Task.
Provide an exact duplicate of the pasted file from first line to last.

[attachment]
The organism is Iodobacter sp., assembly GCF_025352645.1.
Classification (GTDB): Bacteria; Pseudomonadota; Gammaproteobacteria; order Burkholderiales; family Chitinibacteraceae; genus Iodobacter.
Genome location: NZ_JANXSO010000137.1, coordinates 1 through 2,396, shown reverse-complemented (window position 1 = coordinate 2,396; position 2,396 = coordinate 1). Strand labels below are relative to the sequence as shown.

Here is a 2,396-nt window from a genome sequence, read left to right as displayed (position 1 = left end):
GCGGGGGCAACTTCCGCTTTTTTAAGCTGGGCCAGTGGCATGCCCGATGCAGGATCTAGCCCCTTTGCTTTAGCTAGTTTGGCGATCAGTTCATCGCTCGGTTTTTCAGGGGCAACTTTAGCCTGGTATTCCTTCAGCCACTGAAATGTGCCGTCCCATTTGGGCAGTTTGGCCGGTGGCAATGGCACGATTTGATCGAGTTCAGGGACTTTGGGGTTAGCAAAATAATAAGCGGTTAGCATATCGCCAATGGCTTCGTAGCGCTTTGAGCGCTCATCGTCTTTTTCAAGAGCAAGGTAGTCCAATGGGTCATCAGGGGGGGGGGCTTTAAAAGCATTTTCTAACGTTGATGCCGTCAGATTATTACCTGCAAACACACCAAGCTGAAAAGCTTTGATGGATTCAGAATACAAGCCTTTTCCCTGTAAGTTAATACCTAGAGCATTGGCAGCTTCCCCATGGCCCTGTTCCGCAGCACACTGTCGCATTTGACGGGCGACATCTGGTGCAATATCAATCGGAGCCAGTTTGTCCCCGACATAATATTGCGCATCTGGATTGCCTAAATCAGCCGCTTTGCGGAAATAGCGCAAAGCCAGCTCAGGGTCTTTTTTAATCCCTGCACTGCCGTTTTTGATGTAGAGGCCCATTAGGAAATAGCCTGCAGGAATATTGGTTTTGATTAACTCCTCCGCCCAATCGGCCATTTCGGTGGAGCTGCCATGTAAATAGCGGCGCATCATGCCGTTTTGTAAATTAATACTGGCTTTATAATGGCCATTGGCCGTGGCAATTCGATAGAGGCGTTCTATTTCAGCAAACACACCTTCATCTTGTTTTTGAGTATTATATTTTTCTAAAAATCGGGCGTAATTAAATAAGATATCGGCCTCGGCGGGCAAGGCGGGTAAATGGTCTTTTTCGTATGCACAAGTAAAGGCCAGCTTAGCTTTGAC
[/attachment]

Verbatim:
The organism is Iodobacter sp., assembly GCF_025352645.1.
Classification (GTDB): Bacteria; Pseudomonadota; Gammaproteobacteria; order Burkholderiales; family Chitinibacteraceae; genus Iodobacter.
Genome location: NZ_JANXSO010000137.1, coordinates 1 through 2,396, shown reverse-complemented (window position 1 = coordinate 2,396; position 2,396 = coordinate 1). Strand labels below are relative to the sequence as shown.

Here is a 2,396-nt window from a genome sequence, read left to right as displayed (position 1 = left end):
GCGGGGGCAACTTCCGCTTTTTTAAGCTGGGCCAGTGGCATGCCCGATGCAGGATCTAGCCCCTTTGCTTTAGCTAGTTTGGCGATCAGTTCATCGCTCGGTTTTTCAGGGGCAACTTTAGCCTGGTATTCCTTCAGCCACTGAAATGTGCCGTCCCATTTGGGCAGTTTGGCCGGTGGCAATGGCACGATTTGATCGAGTTCAGGGACTTTGGGGTTAGCAAAATAATAAGCGGTTAGCATATCGCCAATGGCTTCGTAGCGCTTTGAGCGCTCATCGTCTTTTTCAAGAGCAAGGTAGTCCAATGGGTCATCAGGGGGGGGGGCTTTAAAAGCATTTTCTAACGTTGATGCCGTCAGATTATTACCTGCAAACACACCAAGCTGAAAAGCTTTGATGGATTCAGAATACAAGCCTTTTCCCTGTAAGTTAATACCTAGAGCATTGGCAGCTTCCCCATGGCCCTGTTCCGCAGCACACTGTCGCATTTGACGGGCGACATCTGGTGCAATATCAATCGGAGCCAGTTTGTCCCCGACATAATATTGCGCATCTGGATTGCCTAAATCAGCCGCTTTGCGGAAATAGCGCAAAGCCAGCTCAGGGTCTTTTTTAATCCCTGCACTGCCGTTTTTGATGTAGAGGCCCATTAGGAAATAGCCTGCAGGAATATTGGTTTTGATTAACTCCTCCGCCCAATCGGCCATTTCGGTGGAGCTGCCATGTAAATAGCGGCGCATCATGCCGTTTTGTAAATTAATACTGGCTTTATAATGGCCATTGGCCGTGGCAATTCGATAGAGGCGTTCTATTTCAGCAAACACACCTTCATCTTGTTTTTGAGTATTATATTTTTCTAAAAATCGGGCGTAATTAAATAAGATATCGGCCTCGGCGGGCAAGGCGGGTAAATGGTCTTTTTCGTATGCACAAGTAAAGGCCAGCTTAGCTTTGAC